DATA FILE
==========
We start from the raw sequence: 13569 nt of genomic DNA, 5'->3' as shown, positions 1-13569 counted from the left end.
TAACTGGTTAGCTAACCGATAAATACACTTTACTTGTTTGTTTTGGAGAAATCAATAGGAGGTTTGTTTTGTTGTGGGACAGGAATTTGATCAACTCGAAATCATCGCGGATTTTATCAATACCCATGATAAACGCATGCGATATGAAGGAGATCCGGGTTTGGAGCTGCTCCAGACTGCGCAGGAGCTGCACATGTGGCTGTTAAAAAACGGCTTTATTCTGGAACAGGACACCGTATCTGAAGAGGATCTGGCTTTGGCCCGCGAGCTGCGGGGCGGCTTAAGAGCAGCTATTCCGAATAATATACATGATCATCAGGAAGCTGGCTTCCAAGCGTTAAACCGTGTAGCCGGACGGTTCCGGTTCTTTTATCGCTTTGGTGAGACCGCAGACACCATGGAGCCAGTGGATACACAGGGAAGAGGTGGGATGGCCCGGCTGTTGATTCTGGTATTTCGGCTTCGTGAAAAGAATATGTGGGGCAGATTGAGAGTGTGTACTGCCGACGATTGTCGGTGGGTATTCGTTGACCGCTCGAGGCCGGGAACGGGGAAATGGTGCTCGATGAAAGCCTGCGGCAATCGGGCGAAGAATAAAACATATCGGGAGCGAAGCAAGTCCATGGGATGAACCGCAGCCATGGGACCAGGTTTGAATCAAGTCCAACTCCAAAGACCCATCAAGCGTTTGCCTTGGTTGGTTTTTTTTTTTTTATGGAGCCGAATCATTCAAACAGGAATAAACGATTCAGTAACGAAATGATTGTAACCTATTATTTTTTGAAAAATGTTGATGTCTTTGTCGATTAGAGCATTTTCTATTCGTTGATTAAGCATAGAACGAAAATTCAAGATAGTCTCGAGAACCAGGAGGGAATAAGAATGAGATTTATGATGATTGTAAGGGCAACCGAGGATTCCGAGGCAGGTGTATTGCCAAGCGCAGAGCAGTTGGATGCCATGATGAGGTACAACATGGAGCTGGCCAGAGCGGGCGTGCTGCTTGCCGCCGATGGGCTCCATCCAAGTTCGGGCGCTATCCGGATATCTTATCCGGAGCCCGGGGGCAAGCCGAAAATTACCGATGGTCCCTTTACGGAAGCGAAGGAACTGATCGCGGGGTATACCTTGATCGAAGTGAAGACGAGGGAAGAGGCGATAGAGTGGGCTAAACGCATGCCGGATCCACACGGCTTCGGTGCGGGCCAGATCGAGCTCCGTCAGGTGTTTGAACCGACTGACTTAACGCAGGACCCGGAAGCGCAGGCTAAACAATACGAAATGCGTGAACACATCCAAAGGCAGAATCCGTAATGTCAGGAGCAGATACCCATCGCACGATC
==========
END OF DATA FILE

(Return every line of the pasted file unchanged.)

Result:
We start from the raw sequence: 13569 nt of genomic DNA, 5'->3' as shown, positions 1-13569 counted from the left end.
TAACTGGTTAGCTAACCGATAAATACACTTTACTTGTTTGTTTTGGAGAAATCAATAGGAGGTTTGTTTTGTTGTGGGACAGGAATTTGATCAACTCGAAATCATCGCGGATTTTATCAATACCCATGATAAACGCATGCGATATGAAGGAGATCCGGGTTTGGAGCTGCTCCAGACTGCGCAGGAGCTGCACATGTGGCTGTTAAAAAACGGCTTTATTCTGGAACAGGACACCGTATCTGAAGAGGATCTGGCTTTGGCCCGCGAGCTGCGGGGCGGCTTAAGAGCAGCTATTCCGAATAATATACATGATCATCAGGAAGCTGGCTTCCAAGCGTTAAACCGTGTAGCCGGACGGTTCCGGTTCTTTTATCGCTTTGGTGAGACCGCAGACACCATGGAGCCAGTGGATACACAGGGAAGAGGTGGGATGGCCCGGCTGTTGATTCTGGTATTTCGGCTTCGTGAAAAGAATATGTGGGGCAGATTGAGAGTGTGTACTGCCGACGATTGTCGGTGGGTATTCGTTGACCGCTCGAGGCCGGGAACGGGGAAATGGTGCTCGATGAAAGCCTGCGGCAATCGGGCGAAGAATAAAACATATCGGGAGCGAAGCAAGTCCATGGGATGAACCGCAGCCATGGGACCAGGTTTGAATCAAGTCCAACTCCAAAGACCCATCAAGCGTTTGCCTTGGTTGGTTTTTTTTTTTTTATGGAGCCGAATCATTCAAACAGGAATAAACGATTCAGTAACGAAATGATTGTAACCTATTATTTTTTGAAAAATGTTGATGTCTTTGTCGATTAGAGCATTTTCTATTCGTTGATTAAGCATAGAACGAAAATTCAAGATAGTCTCGAGAACCAGGAGGGAATAAGAATGAGATTTATGATGATTGTAAGGGCAACCGAGGATTCCGAGGCAGGTGTATTGCCAAGCGCAGAGCAGTTGGATGCCATGATGAGGTACAACATGGAGCTGGCCAGAGCGGGCGTGCTGCTTGCCGCCGATGGGCTCCATCCAAGTTCGGGCGCTATCCGGATATCTTATCCGGAGCCCGGGGGCAAGCCGAAAATTACCGATGGTCCCTTTACGGAAGCGAAGGAACTGATCGCGGGGTATACCTTGATCGAAGTGAAGACGAGGGAAGAGGCGATAGAGTGGGCTAAACGCATGCCGGATCCACACGGCTTCGGTGCGGGCCAGATCGAGCTCCGTCAGGTGTTTGAACCGACTGACTTAACGCAGGACCCGGAAGCGCAGGCTAAACAATACGAAATGCGTGAACACATCCAAAGGCAGAATCCGTAATGTCAGGAGCAGATACCCATCGCACGATC